of my sister and to my affection for her. But his children are the children
of my sister who fondly loved us him and whom I can never forget – and it
would be most gratifying to me if you thought it wise and proper to let
me take charge of the persons and of the education of the boys on some
such terms as you have provide in relation to Caroline.
In regard to the distribution of the estate so far as my two surviving
brothers and myself are concerned, they are both kind confiding and
good men. I should not only prefer that the advantages you propose in
my behalf should be ommitted but I would beg leave to ask that you would
reconsider your views on that subject, and see whether more than a compensation for my
future services is not given, allow me such a compensation and equalize the division with this exception
I am oppressed with painful doubts concerning your proposition
Page 3

to establish a Seminary. I appreciate and honor the motive and I
speak under a liability to be pressed by motives of personal interest.
Perfect your plan as much as we may there is nevertheless a great
hazard of a failure of the scheme because very many perhaps most
of such plans do fail. My death or removal from personal care
of the trust would probably throw the whole into the hands of care-
less or sordid individuals, and strangers to you and to me, and
your family, perhaps ignorant conceited or bigoted men would com-
bat your most munificent endorsement into means of self engagement.
From time immemorial the Clergy have furnished such individuals to
live in idleness upon the munifice of patrons of religion and learning.
I do not say that such an institution as you propose if successful
would not be very beneficial, but you will remember that in this county
education is now made so cheap by Government patronage that less is
required of individuals. I should grieve for your familys sake to see
so munificent benefaction improvidently used by those into whose hand
sooner or later it must fall. LThink of the Girard College, Hamilton
College the Hartwick Seminary, founded thirty or forty years ago with
munificence something like yours, but now an inferior school. With all
deference and respect I would submit that an endowment of a Profes-
sorship of law in Union College, or of Agriculture in that or some
such institution, at a cost of fifteen thousand dollars, the professorship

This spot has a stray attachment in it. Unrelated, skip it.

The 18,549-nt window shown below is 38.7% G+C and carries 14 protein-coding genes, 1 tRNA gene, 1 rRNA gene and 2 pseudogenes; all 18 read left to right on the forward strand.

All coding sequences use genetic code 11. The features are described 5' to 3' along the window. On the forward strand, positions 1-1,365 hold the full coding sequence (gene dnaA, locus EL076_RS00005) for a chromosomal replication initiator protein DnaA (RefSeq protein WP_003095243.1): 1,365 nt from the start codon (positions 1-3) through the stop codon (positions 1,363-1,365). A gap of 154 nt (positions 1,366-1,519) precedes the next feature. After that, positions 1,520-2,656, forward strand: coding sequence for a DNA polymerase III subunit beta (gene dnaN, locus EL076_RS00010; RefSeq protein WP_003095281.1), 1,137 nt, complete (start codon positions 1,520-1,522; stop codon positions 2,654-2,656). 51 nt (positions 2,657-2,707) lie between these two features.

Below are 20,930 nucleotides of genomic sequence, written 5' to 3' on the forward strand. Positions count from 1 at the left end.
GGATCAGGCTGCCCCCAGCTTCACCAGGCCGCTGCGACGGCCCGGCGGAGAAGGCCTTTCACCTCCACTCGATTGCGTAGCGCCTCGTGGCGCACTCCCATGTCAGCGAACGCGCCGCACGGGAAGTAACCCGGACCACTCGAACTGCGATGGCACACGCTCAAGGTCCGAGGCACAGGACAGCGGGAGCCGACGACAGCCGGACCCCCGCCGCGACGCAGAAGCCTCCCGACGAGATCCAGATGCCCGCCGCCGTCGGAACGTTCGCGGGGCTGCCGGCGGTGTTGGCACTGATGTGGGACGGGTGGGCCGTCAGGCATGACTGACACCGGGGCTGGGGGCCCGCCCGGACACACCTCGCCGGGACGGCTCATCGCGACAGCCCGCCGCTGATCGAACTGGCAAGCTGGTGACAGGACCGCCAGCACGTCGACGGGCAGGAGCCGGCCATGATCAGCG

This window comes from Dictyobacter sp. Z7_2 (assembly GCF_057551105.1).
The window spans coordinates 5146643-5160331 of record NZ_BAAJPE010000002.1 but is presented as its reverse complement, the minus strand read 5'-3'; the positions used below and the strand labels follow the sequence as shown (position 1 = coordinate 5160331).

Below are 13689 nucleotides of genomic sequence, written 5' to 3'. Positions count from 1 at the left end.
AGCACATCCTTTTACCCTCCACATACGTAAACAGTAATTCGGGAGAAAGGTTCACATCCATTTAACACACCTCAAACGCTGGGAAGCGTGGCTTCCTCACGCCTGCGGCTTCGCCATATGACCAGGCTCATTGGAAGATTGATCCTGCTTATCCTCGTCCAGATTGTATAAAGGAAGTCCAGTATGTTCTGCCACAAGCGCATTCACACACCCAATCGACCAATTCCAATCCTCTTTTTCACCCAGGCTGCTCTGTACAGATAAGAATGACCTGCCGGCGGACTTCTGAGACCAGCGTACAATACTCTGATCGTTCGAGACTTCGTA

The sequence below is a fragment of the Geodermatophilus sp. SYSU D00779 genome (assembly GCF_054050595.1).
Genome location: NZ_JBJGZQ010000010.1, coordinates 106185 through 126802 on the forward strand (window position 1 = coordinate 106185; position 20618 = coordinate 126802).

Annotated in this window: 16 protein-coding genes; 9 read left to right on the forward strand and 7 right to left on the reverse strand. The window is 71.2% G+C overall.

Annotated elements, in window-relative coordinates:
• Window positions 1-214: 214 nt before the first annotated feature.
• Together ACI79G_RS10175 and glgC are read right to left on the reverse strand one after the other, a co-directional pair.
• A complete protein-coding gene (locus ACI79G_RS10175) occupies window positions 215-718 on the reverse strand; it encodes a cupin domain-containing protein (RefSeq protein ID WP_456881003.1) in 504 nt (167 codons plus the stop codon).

to be in your name would in all probability be more useful to
mankind and draw more lasting honor upon your name than
can be reckoned upon with reasonable confidence from the more
rich and liberal provision you propose to make. You would in such
a case have a certain basis to build upon and the firm ground already
Page 4

gained by the institution would secure your bequest against failure that is
incident to every new experiement – so that or any greater sum given to that
now successful and distinguished University for enduring scholarship
would be more certainly productive of the great benefits you have in
view and connect your name for all time to come with an insti-
tution probably too firmly established to fail. My own name and
services could of course be connected with such an endowment in
any manner that your parental partiality towards me might require.
These observations are submitted with the frankness which so
solemn an occasion demands. If any one of them seems worthy of addi-
tion I will cheerfully conform what has been done, to the sugges-
ion thus adopted. If your judgment still prefers your original plan
the papers are ready and can be completed and I shall always
zealously and faithfully maintain and endeavor to carry out the
disposition you shall have adopted. This is probably the last time
I may be permitted by our Heavenly Father to advise with you con-
cerning the welfare and happiness of those who are near and dear
to you. Believe me then sincere and single of purpose and motive in
this communication and invoke the protection and support of our Heavenly
parent to sustain and guide me in the mighty trust you are confi-
ding to me and give me your blessing as I pray God to sustain and
cheer you in the great crisis which happens to you but a few short
years before it must happen to all of us whose welfare now so deeply
engages your parental solicitude.